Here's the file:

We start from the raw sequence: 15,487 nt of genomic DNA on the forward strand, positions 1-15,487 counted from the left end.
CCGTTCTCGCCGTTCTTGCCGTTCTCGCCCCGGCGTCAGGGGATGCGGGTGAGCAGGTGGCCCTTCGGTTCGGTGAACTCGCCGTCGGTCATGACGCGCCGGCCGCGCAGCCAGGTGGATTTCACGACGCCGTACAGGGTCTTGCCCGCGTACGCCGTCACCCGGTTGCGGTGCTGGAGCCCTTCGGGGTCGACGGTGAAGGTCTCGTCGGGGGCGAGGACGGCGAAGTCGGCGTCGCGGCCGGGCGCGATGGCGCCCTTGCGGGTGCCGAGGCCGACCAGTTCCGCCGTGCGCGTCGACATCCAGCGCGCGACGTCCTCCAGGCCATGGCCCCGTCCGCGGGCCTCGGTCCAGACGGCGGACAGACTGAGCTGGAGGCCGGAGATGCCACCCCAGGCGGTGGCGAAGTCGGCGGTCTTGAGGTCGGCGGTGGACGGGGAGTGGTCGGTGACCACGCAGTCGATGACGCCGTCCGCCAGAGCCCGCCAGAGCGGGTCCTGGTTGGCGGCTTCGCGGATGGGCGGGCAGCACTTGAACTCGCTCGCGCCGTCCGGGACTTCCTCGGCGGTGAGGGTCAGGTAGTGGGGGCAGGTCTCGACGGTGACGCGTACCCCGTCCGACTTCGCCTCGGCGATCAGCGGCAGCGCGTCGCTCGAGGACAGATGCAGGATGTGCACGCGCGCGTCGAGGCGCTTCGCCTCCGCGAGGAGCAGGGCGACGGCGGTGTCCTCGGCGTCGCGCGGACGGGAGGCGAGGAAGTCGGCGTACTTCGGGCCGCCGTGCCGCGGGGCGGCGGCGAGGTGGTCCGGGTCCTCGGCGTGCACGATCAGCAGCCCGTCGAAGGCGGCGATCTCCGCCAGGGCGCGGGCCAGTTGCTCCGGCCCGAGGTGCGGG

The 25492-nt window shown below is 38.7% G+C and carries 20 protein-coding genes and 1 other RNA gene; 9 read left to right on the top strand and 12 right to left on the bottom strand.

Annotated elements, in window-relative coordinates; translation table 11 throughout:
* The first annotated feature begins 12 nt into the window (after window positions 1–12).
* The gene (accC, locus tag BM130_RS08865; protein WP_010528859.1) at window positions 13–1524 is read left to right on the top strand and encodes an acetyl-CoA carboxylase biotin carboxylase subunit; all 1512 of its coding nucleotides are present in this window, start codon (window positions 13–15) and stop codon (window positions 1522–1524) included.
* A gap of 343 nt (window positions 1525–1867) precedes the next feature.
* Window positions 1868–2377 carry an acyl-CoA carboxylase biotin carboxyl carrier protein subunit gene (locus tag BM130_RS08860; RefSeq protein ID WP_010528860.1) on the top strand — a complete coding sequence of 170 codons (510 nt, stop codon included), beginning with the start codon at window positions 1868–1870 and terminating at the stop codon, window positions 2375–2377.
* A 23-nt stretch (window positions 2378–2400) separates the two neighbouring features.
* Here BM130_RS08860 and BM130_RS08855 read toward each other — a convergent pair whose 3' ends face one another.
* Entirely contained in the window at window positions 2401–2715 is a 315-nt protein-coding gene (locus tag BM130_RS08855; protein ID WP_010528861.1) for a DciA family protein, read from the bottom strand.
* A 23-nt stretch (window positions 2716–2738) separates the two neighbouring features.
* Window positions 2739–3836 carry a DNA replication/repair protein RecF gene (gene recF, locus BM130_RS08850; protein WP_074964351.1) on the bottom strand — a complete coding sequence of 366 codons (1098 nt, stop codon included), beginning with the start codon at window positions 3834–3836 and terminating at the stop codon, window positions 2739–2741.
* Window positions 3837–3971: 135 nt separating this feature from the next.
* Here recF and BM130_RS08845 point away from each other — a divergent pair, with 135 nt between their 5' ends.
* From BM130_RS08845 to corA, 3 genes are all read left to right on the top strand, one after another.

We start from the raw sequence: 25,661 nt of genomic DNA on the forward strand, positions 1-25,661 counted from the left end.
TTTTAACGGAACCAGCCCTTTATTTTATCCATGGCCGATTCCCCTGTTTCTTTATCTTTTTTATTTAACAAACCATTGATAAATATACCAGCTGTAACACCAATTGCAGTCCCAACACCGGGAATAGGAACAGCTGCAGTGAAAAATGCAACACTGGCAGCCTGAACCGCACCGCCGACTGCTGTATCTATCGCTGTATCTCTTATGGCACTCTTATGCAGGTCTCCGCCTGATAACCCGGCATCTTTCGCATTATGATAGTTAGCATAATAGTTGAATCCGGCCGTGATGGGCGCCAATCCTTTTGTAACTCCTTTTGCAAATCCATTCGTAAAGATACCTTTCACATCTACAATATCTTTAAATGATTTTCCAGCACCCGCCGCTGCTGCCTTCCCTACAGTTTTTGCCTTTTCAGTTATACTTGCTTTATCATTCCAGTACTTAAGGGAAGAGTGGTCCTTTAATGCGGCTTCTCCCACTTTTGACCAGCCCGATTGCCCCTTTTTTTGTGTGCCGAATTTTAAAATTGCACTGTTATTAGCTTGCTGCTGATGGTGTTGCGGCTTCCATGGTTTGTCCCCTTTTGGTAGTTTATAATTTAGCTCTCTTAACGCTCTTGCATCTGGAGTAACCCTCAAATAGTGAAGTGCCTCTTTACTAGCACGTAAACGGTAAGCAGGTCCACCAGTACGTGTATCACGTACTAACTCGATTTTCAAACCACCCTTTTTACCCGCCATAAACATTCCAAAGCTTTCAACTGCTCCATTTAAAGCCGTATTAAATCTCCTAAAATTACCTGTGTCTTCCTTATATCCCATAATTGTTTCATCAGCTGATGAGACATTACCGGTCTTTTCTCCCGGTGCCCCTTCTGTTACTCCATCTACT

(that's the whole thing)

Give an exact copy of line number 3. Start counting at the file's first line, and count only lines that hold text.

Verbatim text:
The 25492-nt window shown below is 38.7% G+C and carries 20 protein-coding genes and 1 other RNA gene; 9 read left to right on the top strand and 12 right to left on the bottom strand.